Information on this website is provided for informational purposes only and is not intended as a substitute for the advice provided by your physician or other healthcare professional. You should not use the information on this website for diagnosing or treating a health problem or disease, or prescribing any medication or other treatment. Any third party offering or advertising on this website does not constitute an endorsement by Andrew Weil, M.D. or Healthy Lifestyle Brands.


In animals, diabetes is most commonly encountered in dogs and cats. Middle-aged animals are most commonly affected. Female dogs are twice as likely to be affected as males, while according to some sources, male cats are also more prone than females. In both species, all breeds may be affected, but some small dog breeds are particularly likely to develop diabetes, such as Miniature Poodles.[123]
Although the first formal definition of metabolic syndrome entered medical textbooks not so long ago (1998), it is as widespread as pimples and the common cold . According to the American Heart Association, 47 million Americans have it. That's almost a staggering one out of every six people. The syndrome runs in families and is more common among African-Americans, Hispanics, Asians, and Native Americans. The risks of developing metabolic syndrome increases as you age. https://www.healthshare.com.au/storage/avatars/34553.png.60x60_q85_box-0,0,256,256.png
No special preparations are necessary to have your blood pressure checked. You might want to wear a short-sleeved shirt to your appointment so that the blood pressure cuff can fit around your arm properly. Avoid eating, drinking caffeinated beverages and smoking right before your test. Plan to use the toilet before having your blood pressure measured.
^ Jump up to: a b c d e National High Blood Pressure Education Program Working Group on High Blood Pressure in Children and Adolescents (August 2004). "The fourth report on the diagnosis, evaluation, and treatment of high blood pressure in children and adolescents". Pediatrics. 114 (2 Suppl 4th Report): 555–76. doi:10.1542/peds.114.2.S2.555. PMID 15286277.
Recent research indicates prolonged chronic stress can contribute to metabolic syndrome by disrupting the hormonal balance of the hypothalamic-pituitary-adrenal axis (HPA-axis).[23] A dysfunctional HPA-axis causes high cortisol levels to circulate, which results in raising glucose and insulin levels, which in turn cause insulin-mediated effects on adipose tissue, ultimately promoting visceral adiposity, insulin resistance, dyslipidemia and hypertension, with direct effects on the bone, causing "low turnover" osteoporosis.[24] HPA-axis dysfunction may explain the reported risk indication of abdominal obesity to cardiovascular disease (CVD), type 2 diabetes and stroke.[25] Psychosocial stress is also linked to heart disease.[26]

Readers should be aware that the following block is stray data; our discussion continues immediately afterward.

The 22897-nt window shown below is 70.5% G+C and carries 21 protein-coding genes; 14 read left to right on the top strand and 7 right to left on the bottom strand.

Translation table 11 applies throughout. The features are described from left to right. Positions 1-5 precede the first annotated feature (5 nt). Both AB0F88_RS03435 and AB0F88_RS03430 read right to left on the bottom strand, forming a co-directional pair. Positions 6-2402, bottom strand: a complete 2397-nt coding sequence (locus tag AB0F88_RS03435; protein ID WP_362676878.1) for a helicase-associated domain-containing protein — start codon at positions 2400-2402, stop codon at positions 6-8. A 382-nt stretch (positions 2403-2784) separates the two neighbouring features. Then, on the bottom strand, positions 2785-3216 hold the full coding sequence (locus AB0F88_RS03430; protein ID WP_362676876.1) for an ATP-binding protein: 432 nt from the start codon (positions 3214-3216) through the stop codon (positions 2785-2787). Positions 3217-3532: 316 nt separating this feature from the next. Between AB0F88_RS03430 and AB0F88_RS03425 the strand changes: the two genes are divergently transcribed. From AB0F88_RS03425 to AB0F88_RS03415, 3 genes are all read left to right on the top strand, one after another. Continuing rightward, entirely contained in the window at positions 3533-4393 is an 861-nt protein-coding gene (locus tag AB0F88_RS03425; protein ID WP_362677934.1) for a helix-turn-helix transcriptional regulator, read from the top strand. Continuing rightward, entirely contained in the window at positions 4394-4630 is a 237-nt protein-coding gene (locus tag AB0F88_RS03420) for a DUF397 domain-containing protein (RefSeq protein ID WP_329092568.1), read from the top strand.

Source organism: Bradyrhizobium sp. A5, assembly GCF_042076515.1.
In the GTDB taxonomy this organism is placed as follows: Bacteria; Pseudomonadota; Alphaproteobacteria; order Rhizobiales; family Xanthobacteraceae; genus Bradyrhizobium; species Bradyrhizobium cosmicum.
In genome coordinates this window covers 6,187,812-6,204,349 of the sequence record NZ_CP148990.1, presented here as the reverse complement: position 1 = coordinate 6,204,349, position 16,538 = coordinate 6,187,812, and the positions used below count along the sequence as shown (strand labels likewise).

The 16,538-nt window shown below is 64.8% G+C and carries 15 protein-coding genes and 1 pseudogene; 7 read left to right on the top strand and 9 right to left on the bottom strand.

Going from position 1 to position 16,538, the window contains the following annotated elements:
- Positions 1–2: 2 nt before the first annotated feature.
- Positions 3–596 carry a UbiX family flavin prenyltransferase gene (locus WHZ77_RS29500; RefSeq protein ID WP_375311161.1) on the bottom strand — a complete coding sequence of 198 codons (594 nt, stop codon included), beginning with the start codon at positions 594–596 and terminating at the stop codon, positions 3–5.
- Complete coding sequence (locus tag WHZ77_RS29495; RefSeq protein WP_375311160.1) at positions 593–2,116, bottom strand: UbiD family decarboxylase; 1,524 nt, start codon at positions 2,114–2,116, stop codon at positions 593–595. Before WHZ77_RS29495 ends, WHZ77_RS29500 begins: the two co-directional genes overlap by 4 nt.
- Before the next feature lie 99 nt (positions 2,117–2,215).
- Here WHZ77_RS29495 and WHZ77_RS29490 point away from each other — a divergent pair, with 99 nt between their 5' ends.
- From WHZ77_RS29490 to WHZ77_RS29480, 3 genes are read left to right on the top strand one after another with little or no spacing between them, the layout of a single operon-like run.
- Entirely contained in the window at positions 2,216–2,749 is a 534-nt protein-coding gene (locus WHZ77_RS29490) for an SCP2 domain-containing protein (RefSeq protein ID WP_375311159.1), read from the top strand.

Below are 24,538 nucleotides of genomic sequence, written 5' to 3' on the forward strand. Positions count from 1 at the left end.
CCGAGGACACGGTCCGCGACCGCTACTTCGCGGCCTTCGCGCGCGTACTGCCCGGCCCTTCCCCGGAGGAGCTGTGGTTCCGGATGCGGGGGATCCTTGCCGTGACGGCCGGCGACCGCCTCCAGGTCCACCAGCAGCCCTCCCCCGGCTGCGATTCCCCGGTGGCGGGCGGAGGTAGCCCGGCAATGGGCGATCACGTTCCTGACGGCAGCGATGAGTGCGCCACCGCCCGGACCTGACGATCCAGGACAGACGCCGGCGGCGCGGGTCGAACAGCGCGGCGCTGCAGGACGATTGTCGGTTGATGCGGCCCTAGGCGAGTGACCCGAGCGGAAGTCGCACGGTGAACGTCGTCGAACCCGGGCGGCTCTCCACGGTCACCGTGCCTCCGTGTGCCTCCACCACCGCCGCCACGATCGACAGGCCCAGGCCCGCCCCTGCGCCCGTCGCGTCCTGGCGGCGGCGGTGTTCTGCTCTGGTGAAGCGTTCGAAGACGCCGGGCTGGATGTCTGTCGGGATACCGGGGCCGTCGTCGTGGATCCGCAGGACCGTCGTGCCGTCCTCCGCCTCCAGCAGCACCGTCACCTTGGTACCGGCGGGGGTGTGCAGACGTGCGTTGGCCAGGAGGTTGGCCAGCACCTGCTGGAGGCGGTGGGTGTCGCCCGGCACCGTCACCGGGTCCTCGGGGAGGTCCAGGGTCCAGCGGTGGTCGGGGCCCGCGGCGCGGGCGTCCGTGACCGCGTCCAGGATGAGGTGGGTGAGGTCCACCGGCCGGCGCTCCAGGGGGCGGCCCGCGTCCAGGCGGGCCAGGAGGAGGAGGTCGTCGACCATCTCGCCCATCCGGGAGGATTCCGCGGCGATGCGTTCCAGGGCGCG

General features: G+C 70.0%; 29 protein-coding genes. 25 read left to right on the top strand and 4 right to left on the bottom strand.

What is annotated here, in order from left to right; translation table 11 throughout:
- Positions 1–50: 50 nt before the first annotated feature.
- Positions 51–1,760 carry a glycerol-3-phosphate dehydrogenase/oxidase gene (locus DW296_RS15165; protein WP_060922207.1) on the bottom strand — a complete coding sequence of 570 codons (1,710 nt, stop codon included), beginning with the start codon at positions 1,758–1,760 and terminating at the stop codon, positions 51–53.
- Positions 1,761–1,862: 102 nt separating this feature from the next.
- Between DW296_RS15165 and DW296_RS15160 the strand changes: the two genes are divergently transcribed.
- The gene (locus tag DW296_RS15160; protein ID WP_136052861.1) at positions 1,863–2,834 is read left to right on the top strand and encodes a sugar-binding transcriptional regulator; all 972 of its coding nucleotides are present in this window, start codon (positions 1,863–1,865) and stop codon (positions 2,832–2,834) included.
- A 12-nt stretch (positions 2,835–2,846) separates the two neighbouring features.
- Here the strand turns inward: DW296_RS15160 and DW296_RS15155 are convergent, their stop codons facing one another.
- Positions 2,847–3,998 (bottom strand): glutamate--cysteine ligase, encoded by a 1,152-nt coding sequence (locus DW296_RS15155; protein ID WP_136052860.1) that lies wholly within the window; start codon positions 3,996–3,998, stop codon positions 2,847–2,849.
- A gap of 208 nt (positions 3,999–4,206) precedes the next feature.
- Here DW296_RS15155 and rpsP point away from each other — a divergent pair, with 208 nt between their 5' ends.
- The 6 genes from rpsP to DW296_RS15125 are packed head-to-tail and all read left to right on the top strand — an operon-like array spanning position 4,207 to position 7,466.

^ Pignone M, Alberts MJ, Colwell JA, Cushman M, Inzucchi SE, Mukherjee D, Rosenson RS, Williams CD, Wilson PW, Kirkman MS (June 2010). "Aspirin for primary prevention of cardiovascular events in people with diabetes: a position statement of the American Diabetes Association, a scientific statement of the American Heart Association, and an expert consensus document of the American College of Cardiology Foundation". Diabetes Care. 33 (6): 1395–402. doi:10.2337/dc10-0555. PMC 2875463. PMID 20508233.

Researchers used a circuit training protocol of 12 sets in 31 minutes. EPOC (Exercise Post Oxygen Consumption) was elevated significantly for 38 hours post-workout. That's a significant timeframe for metabolism to be elevated. If you trained for one hour on Monday morning, you'd still be burning more calories (without training) at midnight on Tuesday.
Development of metabolic syndrome depends on distribution as well as amount of fat. Excess fat in the abdomen (called apple shape), particularly when it results in a high waist-to-hip ratio (reflecting a relatively low muscle-to-fat mass ratio), increases risk. The syndrome is less common among people who have excess subcutaneous fat around the hips (called pear shape) and a low waist-to-hip ratio (reflecting a higher muscle-to-fat mass ratio).

Your doctor may also use a device called an ophthalmoscope to look at the blood vessels in your eyes. Doctors can see if these vessels have thickened, narrowed, or burst, which may be a sign of high blood pressure. Your doctor will also use a stethoscope to listen to your heart and the sound of blood flowing through your arteries. In some cases, a chest x-ray and electrocardiogram may be needed.
Cirrhosis of the liver refers to a disease in which normal liver cells are replaced by scar tissue caused by alcohol and viral hepatitis B and C. This disease leads to abnormalities in the liver's ability to handle toxins and blood flow, causing internal bleeding, kidney failure, mental confusion, coma, body fluid accumulation, and frequent infections.